The founders of the AA movement, Bill W. and Dr. Bob, were clear about the ultimate problem of alcoholism. For them it was ôspiritual bankruptcy.ö This is what I have described as the problem of co-dependency. This ism of alcoholism or any addiction is the inner self-rupture called, variously, internalized shame, self-will run riot or co-dependence. Each is a way to describe spiritual bankruptcy.

The 12th Step speaks of a spiritual awakening. The 11th Step speaks directly of prayer and meditation. It says:

We sought through prayer and meditation to improve our conscious contact with God as we understand Him, praying only for knowledge of His will for us and the power to carry that out.

The spiritual quest is not some added benefit to our life, something you embark on if you have the time and inclination. We are spiritual beings on an earthly journey. Our spirituality makes up our beingness. We are the kind of spiritual beings who, in order to adequately be spirit, need a body. We are not earthly beings trying to get spiritual. We are essentially spiritual. This is why the abandonment I have described is a spiritual problem.

If we humans are essentially spiritual, then when we are abandoned, abused or enmeshed, we are spiritually violated. Indeed, when our caretakers acted shamelessly, they were playing God. Healthy shame tells us we are finite, limited and prone to mistakes. When our caretakers acted shamelessly, we were forced to carry their shame. Our self-esteem was wounded by that shame. Co-dependence is the outcome of this abuse.

¬1988, 1986. All rights reserved. Reprinted from Brandshaw On: The Family by John Bradshaw. No part of this publication may be reproduced, stored in a retrieval system or transmitted in any form or by any means, without the written permission of the publisher. Publisher: Health Communications, Inc., 3201 SW 15th Street, Deerfield Beach, FL 33442.

Table of Contents

Preface to the First Editionvii
Preface to the Revised Editionxi
A Parable: The Story of Hughxxi
1.Overview: The Crisis1
2.The Family as a Rule-Bound Social System23
3.Profile of a Functioning Family System43
4.Profile of a Chronically Dysfunctioning Family System67
5.Compulsive Families: Checklist for How Your Self-Esteem Was Damaged in an Addicted Family97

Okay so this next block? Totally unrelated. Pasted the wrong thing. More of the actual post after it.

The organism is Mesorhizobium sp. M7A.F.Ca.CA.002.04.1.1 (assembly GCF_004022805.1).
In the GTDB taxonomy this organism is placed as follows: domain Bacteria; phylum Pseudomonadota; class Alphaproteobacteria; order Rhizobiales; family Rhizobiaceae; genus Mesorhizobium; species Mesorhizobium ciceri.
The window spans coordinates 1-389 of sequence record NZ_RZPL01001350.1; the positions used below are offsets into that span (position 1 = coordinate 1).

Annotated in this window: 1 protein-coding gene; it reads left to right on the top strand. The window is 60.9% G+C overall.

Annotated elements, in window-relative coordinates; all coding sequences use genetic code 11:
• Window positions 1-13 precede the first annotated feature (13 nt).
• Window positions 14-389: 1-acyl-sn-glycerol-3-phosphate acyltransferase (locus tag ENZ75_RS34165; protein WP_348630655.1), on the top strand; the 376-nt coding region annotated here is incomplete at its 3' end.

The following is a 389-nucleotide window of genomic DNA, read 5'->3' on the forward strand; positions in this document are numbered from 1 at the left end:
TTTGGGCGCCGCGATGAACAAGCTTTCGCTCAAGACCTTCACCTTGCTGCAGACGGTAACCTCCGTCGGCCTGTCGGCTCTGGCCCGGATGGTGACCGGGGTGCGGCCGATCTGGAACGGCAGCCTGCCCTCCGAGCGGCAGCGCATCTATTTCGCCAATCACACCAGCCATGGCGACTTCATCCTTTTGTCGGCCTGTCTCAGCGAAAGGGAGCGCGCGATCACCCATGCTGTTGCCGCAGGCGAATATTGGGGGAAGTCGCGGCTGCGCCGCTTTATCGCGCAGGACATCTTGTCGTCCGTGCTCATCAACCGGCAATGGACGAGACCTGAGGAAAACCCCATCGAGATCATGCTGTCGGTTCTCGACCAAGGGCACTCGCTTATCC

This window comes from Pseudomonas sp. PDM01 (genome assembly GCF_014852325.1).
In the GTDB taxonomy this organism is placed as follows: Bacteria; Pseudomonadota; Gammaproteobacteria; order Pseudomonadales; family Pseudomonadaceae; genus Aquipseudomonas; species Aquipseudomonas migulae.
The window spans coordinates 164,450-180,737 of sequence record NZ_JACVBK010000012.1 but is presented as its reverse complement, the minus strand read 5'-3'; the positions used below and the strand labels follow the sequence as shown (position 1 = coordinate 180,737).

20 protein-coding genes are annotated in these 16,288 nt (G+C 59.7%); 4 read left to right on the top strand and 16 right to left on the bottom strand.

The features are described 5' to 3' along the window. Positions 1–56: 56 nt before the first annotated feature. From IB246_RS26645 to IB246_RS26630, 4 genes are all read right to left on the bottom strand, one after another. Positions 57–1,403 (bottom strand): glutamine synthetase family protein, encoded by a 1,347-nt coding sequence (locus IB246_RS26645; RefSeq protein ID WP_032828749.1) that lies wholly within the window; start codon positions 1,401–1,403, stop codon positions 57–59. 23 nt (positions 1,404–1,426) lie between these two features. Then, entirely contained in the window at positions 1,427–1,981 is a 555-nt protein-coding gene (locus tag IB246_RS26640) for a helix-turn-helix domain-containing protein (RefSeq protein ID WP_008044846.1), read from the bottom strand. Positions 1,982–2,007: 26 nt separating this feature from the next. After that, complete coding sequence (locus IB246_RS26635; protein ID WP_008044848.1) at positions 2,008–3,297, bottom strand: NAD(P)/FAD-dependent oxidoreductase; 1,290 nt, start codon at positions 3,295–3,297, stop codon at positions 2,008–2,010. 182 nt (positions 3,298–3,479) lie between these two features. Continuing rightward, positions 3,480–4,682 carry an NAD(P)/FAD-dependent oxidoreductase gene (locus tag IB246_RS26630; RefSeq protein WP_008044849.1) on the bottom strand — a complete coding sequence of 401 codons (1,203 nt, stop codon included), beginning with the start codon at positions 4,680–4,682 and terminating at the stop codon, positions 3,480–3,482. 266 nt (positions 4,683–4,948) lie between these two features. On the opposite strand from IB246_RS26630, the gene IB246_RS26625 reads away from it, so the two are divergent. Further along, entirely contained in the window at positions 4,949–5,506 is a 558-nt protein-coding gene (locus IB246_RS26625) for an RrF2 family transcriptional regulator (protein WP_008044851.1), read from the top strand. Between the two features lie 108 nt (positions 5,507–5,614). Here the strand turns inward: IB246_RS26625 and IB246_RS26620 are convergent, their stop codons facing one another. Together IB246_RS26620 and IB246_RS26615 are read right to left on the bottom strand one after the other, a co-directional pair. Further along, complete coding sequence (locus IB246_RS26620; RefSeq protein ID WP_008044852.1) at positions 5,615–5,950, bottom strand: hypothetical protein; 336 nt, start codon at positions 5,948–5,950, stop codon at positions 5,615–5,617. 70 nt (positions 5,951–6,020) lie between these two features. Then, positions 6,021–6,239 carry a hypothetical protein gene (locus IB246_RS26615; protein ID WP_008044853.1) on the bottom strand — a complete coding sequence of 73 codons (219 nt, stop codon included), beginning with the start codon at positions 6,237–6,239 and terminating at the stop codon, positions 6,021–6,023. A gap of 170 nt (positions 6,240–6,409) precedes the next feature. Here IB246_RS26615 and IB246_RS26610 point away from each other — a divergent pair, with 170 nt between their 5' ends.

6.The Persecuted: Checklist for How Your Self-Esteem Was Damaged in a Sexually or Physically Abusing Family127
7.The "Bad" Child: Checklist for How Your Self-Esteem Was Damaged in an Emotionally Abusing Family159
8.The Most Common Impact of Chronic Family Dysfunction: Co-dependency181
9.Road Map for Recovering Your Disabled Will: Stage I--Finding a New Family of Affiliation205
10.Road Map for Uncovering Your Lost Self: Stage II--Breaking the Original Spell225
11.Road Map for Discovering Your True Self: Stage III--Spiritual Awakening and Compassionate Social Action245
Epilogue: Revising Traditional Values267
Videotapes and Audiotapes305

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Bradshaw on: The Family: A New Way of Creating Solid Self-Esteem 4.3 out of 5 based on 0 ratings. 6 reviews.
Guest More than 1 year ago
If John Bradshaw was standing in front of me right now, I would be hardpressed to resist kissing and hugging him! If you have relationships with people (spouse, parents, kids, and anyone else) this book helps you learn productive communication and a helpful means of dealing with family/interpersonal communication problems, and also how to overcome and deal with verbal, emotional, sexual and any other abuse. The positive effect on self esteem is tremendous. It has helped me start to free myself of depression and negative feelings.
Anonymous More than 1 year ago
Buy rhis now
revkevdenver on LibraryThing 8 months ago
This answered tons of questions about why we're so jacked up. It was incredibly encouraging to know that we have lots of company in our brokenness.